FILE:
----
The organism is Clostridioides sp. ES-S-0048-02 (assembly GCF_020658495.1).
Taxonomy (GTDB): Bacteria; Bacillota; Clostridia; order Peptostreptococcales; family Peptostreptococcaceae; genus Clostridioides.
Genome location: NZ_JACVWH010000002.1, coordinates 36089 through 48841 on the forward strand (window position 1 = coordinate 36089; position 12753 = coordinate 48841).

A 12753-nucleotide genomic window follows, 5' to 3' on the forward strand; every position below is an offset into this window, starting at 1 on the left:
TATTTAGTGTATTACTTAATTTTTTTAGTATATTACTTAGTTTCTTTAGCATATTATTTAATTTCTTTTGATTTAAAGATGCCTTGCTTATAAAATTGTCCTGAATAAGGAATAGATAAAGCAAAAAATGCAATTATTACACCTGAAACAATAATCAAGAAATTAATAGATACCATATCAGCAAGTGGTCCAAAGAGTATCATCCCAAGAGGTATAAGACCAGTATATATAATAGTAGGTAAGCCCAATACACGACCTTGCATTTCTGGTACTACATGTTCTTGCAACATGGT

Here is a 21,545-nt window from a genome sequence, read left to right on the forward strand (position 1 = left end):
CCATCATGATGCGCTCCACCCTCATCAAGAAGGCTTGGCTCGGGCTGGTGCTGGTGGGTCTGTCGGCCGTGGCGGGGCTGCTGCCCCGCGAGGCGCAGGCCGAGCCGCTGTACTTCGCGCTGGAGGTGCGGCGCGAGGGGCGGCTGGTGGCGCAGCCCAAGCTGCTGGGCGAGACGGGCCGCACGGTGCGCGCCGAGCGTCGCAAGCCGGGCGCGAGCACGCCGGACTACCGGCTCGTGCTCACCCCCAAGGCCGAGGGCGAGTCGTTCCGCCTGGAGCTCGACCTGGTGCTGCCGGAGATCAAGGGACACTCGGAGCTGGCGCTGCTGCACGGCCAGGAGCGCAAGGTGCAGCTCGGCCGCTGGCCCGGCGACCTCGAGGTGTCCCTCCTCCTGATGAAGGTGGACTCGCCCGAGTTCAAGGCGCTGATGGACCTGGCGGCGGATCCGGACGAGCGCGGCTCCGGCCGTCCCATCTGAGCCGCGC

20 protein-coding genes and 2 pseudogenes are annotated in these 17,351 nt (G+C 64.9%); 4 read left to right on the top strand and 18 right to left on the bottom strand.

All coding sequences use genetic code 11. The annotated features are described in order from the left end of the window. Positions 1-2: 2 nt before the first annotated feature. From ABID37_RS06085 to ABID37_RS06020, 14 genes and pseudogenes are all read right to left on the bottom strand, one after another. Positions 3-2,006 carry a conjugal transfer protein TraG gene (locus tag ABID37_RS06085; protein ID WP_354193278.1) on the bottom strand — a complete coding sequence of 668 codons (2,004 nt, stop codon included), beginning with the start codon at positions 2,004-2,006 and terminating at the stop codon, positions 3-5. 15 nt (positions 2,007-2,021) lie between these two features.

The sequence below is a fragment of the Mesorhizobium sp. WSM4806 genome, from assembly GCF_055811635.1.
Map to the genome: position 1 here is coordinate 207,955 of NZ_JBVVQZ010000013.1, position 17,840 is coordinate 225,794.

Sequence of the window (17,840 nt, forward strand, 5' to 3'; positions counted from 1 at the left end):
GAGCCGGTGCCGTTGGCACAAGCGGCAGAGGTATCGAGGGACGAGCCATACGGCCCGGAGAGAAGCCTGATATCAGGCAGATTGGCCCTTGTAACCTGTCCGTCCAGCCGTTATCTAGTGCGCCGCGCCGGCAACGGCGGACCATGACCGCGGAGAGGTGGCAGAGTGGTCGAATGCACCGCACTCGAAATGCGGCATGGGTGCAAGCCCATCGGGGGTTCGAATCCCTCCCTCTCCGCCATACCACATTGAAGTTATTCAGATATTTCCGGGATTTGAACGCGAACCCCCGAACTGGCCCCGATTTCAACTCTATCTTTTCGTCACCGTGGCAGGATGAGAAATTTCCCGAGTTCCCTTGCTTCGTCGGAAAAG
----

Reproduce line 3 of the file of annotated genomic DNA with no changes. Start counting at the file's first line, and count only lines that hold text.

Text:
Genome location: NZ_JACVWH010000002.1, coordinates 36089 through 48841 on the forward strand (window position 1 = coordinate 36089; position 12753 = coordinate 48841).